Under the Fourth Amendment of the U.S. Constitution, you have the right to be free from unreasonable searches and seizures. This means that if you are arrested for drug possession in Orange County, it is important to look into how the drugs were found during the arrest. If they were wrongfully obtained, you may be able to have key components of the prosecution’s case thrown out.
Police in Orange County can legally search you or your property or person only if they have obtained a search warrant from a judge or the search qualifies as an exception to the warrant requirement under federal or California law. Therefore, officers cannot search you or your property for drugs in Orange County without a warrant unless:
- You give consent for the search;
- They are lawfully searching for weapons or evidence that could be destroyed;
- They are conducting an inspection search, such as at the border of California and Mexico;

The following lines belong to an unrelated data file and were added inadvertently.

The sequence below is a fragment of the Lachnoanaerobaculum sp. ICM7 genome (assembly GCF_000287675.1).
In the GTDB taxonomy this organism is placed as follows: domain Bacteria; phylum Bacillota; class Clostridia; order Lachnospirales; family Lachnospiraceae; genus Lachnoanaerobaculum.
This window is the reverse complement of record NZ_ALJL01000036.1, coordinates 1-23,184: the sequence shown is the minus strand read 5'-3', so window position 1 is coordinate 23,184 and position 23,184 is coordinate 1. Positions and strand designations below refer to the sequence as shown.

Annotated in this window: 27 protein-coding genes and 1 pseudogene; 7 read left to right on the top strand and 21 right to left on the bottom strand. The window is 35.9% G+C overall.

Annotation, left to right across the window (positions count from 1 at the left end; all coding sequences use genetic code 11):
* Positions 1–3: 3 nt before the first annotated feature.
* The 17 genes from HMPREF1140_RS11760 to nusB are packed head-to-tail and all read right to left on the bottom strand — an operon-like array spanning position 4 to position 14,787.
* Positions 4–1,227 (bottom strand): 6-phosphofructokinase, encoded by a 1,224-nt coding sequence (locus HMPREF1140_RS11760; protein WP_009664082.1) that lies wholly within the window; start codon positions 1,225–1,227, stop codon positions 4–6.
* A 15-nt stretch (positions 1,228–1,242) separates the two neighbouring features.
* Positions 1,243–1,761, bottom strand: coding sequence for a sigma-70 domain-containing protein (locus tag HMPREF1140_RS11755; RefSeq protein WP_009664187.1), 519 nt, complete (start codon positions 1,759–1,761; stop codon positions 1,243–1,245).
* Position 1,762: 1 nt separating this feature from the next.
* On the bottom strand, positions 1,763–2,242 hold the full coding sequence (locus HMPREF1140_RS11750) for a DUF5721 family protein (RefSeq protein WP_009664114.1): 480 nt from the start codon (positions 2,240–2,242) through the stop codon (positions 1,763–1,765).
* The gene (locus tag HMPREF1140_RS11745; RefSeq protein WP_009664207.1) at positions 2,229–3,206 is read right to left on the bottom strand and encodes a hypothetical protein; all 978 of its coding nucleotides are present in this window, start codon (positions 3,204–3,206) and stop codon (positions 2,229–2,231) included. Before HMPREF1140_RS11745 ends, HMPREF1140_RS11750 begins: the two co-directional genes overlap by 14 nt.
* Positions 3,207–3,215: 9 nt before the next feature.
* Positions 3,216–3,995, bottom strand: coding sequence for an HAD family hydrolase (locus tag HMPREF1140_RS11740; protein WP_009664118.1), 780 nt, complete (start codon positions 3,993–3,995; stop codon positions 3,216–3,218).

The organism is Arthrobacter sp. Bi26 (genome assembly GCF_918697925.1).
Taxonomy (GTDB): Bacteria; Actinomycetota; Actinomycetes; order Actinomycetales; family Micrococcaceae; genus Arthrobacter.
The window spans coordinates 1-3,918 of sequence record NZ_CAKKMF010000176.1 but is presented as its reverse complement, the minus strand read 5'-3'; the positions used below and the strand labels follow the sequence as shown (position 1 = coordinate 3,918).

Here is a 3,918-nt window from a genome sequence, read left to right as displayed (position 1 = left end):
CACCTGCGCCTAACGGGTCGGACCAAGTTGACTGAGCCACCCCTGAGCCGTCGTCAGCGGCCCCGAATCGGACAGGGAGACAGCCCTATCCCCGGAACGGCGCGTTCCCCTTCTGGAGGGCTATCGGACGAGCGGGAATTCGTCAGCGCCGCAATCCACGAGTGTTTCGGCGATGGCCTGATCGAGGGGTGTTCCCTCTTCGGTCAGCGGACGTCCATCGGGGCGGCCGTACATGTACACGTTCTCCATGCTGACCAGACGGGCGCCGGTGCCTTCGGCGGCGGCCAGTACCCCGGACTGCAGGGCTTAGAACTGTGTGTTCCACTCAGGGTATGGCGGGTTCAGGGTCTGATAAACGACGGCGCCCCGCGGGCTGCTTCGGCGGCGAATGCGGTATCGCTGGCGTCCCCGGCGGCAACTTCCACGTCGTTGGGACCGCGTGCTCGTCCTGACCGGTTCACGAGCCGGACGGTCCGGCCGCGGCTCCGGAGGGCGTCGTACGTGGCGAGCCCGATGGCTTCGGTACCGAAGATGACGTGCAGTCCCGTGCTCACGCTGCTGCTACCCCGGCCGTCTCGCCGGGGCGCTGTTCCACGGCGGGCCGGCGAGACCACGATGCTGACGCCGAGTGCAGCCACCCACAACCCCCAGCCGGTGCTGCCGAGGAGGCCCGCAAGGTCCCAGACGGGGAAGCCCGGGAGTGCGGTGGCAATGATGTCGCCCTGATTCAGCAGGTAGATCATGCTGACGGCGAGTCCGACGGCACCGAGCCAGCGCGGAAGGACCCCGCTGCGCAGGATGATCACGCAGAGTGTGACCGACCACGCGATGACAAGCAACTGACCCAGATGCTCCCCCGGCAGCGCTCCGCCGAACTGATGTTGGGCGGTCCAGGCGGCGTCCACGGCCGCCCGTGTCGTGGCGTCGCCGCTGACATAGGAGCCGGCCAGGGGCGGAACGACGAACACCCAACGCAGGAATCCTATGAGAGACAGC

- They have probable cause to search your vehicle;
- There are incriminating items in plain view;
- You are searched to prevent physical harm;
- The drugs are found in a legal stop and frisk; or
- The search is conducted where there was no reasonable expectation of privacy.
You have a reasonable expectation of privacy in a number of locations, such as your home, hotel room, or tent. You do not have a reasonable expectation of privacy in a stolen vehicle or in an abandoned property. You can challenge a search that was conducted without a warrant, but it is also possible to challenge a warrant. Evidence obtained during a search and seizure done with a warrant can be thrown out if the warrant was defective or invalid or if the search exceeded the scope of the warrant.
If you are facing drug-related charges in Orange County, do not accept a plea deal without first researching your defense options. The penalties for drug possession are too severe to risk a conviction without first discussing your case with an Orange County criminal defense attorney.